Monday, June 13, 2011


Dave Weigel's final thought on the Republican presidential debate, from his liveblog:

And Romney won.

Yeah, I think so, too, even though he didn't exactly triumph. I didn't watch the whole thing, but in the bits I watched, Romney projected a cliched presidential personality on a stage on which no one else projected very well at all, and he turned right-wing cliches into easy-to-swallow platitudes that I imagine sound reasonably satisfying to GOP primary voters, even those in the crazy base, while probably sounding safe and tolerable to swing voters.

Such as:

ROMNEY: I think fundamentally there are some people -- and most of them are Democrats, but not all -- who really believe that the government knows how to do things better than the private sector.... And they happen to be wrong.


ROMNEY: ...Every time you have an occasion to take something from the federal government and send it back to the states, that's the right direction. And if you can go even further and send it back to the private sector, that's even better.

Instead of thinking in the federal budget, what we should cut -- we should ask ourselves the opposite question. What should we keep? We should take all of what we're doing at the federal level and say, what are the things we're doing that we don't have to do?

There was more platitudinous conservatism beyond that, but CNN's posted only part of the transcript so far. But I'm worried about this. See, Romney pitches his voice midway between avuncular and angry; his words are pitched the same way. I think he may have a sweet spot: this stuff plays to every Limbaughnista and Fox fan's bitter resentments, but the rest of America has heard this stuff for so many decades -- ever since Reagan, really -- that by now it sounds like harmless common-sense folk wisdom. After all the craziness in the last election cycle, Romney might sound like a return to sanity while promising to do pretty much what the crazy people promised to do. That could work -- and if so, he's really dangerous.


Another line from Weigel, in reference to a Newt Gingrich answer on health care repeal:

Very honest of Gingrich to point out that "Obamacare" won't be repealed unless Republicans pull off insane gains in the House and Senate.

Yes, Gingrich suggested that you'd need twelve new Republican senators to repeal the health care law. I don't know why Gingrich believes that, and I don't know why Weigel believes that. If the Republicans beat Obama, hold the House, and take the Senate, do you really think Democrats are going to stay sufficiently unified to filibuster a health care repeal? Democrats? Are you nuts? Even with the wind at their backs (see: spring 2009) Democrats can never stay unified; if they've just been shellacked in two straight election cycles, the survivors are going to tack even even further rightward, and do it so fast they'll almost manage to keep up with the rightward moves of the GOP. So I think Republicans will have a free hand to do whatever the hell they want even if they have a tiny majority in the Senate.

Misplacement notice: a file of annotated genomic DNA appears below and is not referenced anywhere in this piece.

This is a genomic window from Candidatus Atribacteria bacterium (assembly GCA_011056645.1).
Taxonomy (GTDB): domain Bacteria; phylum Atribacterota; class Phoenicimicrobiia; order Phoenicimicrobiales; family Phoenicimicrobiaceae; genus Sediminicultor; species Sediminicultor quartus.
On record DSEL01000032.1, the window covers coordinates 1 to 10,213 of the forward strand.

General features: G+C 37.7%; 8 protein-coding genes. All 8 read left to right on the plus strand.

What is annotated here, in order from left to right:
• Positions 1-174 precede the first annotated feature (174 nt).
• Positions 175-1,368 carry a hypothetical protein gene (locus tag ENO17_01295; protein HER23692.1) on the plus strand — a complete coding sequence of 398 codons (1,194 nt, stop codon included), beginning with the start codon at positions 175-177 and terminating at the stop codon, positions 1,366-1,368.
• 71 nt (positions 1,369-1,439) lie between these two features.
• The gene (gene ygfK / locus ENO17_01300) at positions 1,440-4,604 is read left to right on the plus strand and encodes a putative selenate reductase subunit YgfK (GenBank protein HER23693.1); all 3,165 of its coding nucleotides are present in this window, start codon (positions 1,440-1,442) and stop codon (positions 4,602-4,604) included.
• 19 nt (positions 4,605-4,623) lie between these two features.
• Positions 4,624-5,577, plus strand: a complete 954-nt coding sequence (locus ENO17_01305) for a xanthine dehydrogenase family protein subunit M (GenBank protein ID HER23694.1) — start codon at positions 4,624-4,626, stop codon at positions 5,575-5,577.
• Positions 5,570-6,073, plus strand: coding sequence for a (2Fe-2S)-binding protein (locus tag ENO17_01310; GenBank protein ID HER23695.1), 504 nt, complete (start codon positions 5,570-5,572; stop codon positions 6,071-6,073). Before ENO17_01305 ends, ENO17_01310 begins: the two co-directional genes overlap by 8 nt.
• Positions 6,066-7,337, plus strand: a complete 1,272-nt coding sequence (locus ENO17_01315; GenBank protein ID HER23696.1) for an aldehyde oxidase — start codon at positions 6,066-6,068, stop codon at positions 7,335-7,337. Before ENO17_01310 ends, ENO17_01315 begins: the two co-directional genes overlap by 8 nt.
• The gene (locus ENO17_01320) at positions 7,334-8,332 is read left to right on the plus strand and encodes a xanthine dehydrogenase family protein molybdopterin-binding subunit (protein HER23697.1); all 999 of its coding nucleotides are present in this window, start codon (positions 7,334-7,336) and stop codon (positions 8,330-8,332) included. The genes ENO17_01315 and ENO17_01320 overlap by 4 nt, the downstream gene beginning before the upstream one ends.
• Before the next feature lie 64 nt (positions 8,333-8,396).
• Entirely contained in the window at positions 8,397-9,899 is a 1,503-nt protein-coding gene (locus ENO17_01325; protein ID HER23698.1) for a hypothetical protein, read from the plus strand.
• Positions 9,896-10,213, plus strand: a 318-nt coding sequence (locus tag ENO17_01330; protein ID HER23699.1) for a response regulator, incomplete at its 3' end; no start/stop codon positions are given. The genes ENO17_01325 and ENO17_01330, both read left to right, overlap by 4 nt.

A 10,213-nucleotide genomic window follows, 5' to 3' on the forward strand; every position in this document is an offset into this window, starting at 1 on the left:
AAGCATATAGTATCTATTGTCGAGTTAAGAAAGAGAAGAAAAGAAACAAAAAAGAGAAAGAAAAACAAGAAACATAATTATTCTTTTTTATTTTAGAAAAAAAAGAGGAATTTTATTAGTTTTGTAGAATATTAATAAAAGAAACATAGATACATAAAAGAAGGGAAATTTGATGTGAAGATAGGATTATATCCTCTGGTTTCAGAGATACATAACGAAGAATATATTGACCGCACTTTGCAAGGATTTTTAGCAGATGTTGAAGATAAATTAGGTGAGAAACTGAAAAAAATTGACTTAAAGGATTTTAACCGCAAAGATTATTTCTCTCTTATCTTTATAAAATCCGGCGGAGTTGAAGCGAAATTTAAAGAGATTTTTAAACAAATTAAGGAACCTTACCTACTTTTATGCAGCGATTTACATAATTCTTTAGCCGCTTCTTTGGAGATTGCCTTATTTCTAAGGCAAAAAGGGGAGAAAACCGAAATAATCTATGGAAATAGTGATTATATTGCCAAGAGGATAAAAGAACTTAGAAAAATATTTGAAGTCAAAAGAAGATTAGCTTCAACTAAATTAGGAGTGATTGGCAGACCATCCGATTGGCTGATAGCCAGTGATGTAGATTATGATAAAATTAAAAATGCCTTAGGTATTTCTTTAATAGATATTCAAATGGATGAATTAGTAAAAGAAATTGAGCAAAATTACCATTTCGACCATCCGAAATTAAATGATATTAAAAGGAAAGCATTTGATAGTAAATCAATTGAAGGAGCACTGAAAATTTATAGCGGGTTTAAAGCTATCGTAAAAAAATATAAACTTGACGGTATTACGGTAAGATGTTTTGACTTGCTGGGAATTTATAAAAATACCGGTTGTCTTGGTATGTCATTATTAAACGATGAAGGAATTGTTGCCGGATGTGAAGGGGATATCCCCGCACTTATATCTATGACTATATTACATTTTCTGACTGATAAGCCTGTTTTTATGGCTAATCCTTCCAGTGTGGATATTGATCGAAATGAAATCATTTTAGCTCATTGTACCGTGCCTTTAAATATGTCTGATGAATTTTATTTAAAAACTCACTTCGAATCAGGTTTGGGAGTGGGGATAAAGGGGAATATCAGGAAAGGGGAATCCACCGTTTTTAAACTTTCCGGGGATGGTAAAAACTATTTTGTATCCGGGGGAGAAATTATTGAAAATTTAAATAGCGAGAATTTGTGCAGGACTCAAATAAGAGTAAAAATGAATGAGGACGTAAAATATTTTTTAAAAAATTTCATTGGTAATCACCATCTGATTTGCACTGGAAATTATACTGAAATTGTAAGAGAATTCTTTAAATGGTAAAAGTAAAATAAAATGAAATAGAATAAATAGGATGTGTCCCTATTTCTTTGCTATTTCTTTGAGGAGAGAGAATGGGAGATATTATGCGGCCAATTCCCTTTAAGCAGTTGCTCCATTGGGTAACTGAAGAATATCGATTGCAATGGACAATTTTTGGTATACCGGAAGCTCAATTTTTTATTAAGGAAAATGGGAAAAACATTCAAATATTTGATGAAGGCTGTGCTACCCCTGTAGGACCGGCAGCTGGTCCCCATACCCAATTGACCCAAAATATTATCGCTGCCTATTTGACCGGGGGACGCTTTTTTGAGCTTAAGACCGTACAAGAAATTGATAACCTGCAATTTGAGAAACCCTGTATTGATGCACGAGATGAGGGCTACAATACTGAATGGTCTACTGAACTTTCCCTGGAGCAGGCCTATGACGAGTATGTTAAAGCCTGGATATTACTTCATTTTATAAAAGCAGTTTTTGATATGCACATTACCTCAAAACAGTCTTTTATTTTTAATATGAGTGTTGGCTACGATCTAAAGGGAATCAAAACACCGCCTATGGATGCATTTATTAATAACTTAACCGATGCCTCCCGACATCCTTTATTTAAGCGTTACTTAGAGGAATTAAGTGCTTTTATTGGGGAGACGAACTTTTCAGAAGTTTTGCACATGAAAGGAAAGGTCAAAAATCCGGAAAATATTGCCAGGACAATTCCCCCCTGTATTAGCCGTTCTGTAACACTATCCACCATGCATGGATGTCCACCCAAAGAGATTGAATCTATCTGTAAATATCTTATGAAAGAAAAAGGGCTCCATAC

Which is why I worry even about Romney. If the Republicans win, they'll have the opportunity to engage in shock-doctrine politics, using the excuse of an economic crisis that at that point will be about five years old -- and they'll have control of the whole government. Why wouldn't they take every cockamamie business-friendly notion off the shelf and try to ram it through in the first few weeks and months? Why shouldn't we expect a nationwide version of Scott Walkerism? Even led by that ex-right-centrist? Look, we know they think they're demographically doomed as a party, which is why they're restricting voter registration wherever they can. Why not shoot the works at the national level now, while they still can?


UPDATE, TUESDAY MORNING: Well, the conventional wisdom (here, here) is that Romney and Michele Bachmann were joint winners. She did exceed a lot of people's expectations, mainly because a lot of us expected her to come off like Frances McDormand from Fargo reciting Jared Loughner's YouTube scripts. She just sounded like a sort of sane person, though two years of the tea party (and thirty years of Reagan/Limbaugh/Fox) have lowered the sane bar, haven't they?

In any case, everyone thinks the big losers were Pawlenty (for -- shockingly! -- being as uninspiring as he always is) and Cain (because Bachmann stole his act). Hey, how 'bout this, folks: the big loser was Palin! No, really: she has an attention-grabbing bus tour, she did a slick promo video, her movie's coming out, no one's found any dirt in her e-mails ... then Anthony Weiner gets all the attention she's seeking, followed by a debate in which a declared co-winner is the Palin substitute (who, unlike Palin, can actually speak off the cuff in sentences that resemble standard English). There it is! Palin was the big loser! Can I be a big-cheese pundit now?

No comments: